For those with limited mobility, participating in activities with friends can be challenging.
Ethan Pyles, 21, of St. Lawrence knows those challenges firsthand.
Pyles was diagnosed at age 6 with Duchenne muscular dystrophy.
The progressive neuromuscular disorder robbed him of mobility. He uses a motorized wheelchair to get around, but his physical limitations can be socially isolating.
“I can’t really get out a lot because of being in a wheelchair,” he said.
Finding accessible places to meet and socialize with friends is not easy, he said.
That’s why Pyles is eagerly anticipating the completion of Abilities in Motion’s newly renovated facility at 755 Hiesters Lane.
AIM’s vision for the former retail space includes a 2,400-square-foot area designed to empower individuals with disabilities to explore technology, as well as a cafe where they can socialize and build employment skills.
“It will be good to have a place like this where we can chill and relate to each other and just get to hang out and socialize with friends,” Pyles said after a ribbon cutting ceremony at AIM’s new location.
The event last week celebrated the nonprofit’s gradual move from its former home at 210 N. Fifth St. into larger quarters that will enable it to expand services in new and innovative ways.
The fully accessible building features greater space for onsite programming, future expansion and community partnerships, AIM Executive Director Stephanie Quigley said.
“We’ve been planning for this for almost two decades,” she said. “We’ve been very lucky in having the inspiration and the drive to continue on seeing this vision grow.”
The organization spent years searching for a bigger, more accessible building with ample parking within the city limits and found it in a former retail outlet on Hiesters Lane.
AIM’s threefold mission is to eliminate the stereotypes, physical barriers and outdated attitudes that prevent inclusion for people with disabilities; to provide individuals of any ability the resources and support to live on their own terms; and to champion laws and movements that help preserve the rights and privileges of people with disabilities.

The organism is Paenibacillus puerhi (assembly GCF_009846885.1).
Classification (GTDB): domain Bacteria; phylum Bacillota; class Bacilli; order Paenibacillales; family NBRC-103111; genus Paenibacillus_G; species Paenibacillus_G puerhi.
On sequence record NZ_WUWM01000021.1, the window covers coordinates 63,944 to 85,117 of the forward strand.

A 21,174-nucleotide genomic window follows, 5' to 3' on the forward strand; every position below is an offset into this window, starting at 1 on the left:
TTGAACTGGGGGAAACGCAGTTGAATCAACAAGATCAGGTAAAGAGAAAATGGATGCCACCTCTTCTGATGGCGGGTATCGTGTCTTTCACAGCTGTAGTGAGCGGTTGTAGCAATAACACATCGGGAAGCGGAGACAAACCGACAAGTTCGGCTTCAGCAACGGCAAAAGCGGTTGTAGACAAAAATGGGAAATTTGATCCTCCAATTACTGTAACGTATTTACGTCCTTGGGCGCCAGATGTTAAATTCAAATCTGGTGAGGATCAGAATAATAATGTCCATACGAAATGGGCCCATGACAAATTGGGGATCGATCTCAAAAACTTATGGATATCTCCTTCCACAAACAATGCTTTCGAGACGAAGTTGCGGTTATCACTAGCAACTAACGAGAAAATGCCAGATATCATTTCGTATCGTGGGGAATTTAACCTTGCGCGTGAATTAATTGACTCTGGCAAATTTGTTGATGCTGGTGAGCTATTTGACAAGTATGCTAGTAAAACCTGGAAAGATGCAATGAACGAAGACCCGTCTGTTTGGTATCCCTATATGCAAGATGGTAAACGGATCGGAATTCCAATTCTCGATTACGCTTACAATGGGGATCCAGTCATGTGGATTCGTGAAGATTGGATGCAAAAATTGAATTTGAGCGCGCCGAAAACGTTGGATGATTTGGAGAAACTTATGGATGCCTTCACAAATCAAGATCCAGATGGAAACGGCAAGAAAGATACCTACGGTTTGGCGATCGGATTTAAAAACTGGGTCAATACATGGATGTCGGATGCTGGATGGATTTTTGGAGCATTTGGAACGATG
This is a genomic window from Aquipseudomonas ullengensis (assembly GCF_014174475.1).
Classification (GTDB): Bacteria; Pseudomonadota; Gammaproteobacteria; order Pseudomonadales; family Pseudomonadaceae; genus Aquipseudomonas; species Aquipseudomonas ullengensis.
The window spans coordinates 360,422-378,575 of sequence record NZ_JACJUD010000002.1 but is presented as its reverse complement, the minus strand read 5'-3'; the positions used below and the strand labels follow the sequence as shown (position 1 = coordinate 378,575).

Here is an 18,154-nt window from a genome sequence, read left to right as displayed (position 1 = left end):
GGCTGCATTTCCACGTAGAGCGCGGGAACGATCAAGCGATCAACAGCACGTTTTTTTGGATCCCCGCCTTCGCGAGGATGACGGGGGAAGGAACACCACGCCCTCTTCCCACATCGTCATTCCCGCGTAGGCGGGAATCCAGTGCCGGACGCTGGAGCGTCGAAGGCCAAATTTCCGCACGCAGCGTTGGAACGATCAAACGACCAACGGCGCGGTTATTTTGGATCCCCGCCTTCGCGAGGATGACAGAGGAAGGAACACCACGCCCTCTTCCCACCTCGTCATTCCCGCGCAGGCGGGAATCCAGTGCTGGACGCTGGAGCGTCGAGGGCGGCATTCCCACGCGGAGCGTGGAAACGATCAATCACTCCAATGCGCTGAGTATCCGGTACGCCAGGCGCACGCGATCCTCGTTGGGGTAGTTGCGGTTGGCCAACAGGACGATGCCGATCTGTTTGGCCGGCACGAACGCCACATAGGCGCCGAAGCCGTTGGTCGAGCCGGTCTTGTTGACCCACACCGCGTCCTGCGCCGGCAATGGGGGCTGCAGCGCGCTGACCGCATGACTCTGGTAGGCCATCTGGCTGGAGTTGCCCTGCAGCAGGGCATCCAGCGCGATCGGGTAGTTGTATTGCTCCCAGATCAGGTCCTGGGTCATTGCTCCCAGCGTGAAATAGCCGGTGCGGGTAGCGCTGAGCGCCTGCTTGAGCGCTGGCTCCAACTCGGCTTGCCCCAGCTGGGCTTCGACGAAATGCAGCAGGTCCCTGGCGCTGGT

About 30 staff members work to promote independence and self-reliance for people with disabilities through community programs, education, advocacy and more.
Much of the focus is on independent living and support programs that help people with disabilities live in their own homes.
AIM also provides an opportunity for those with disabilities to advocate, educate, network and socialize.
The organization produces the podcast Disability Talks, which features no-nonsense talk from people with disabilities living independently in greater Reading.
The new building enables AIM to provide onsite services in a different way and with a focus on technology, Quigley said.
The cafe, which will be staffed by people with disabilities, will provide job training for those interested interest in food service.
“They can come here and learn skills that they would not otherwise get the opportunity to learn,” she said.
The space next to the cafe is planned as a large technology room where people can hone their computer skills, said Edward Granger, independent living services program director.
There also will be a recreational component.
“We’re planning on doing some eSports (competition using video games) and some other exciting tech things in there,” Granger said.
“It’s a good outlet to have when you are disabled,” said Pyles, who has been playing video games since he was a boy.
But the games are secondary to the social aspects of the hobby, he said.
“It’s not just the gaming part,” he said. “It is being able to socialize while you’re playing and just getting to meet new friends and welcoming them.”
Due to his experience and enthusiasm, Pyles was named community consultant for eSports development. He will help design the layout of the room and select the needed equipment.
Most gamers prefer the superior graphics provided by computer systems, he said. But the high cost of the faster processors and latest sound and video cards can put the technology out of reach, particularly for those with disabilities who are on fixed incomes.
They will be able to use the tech room and play on the state-of-the-art systems free of charge, he said.
“I’m envisioning a lot of my friends and I playing together here,” Pyles said. “I’m already putting together a good team.”
Source: Berkshire mont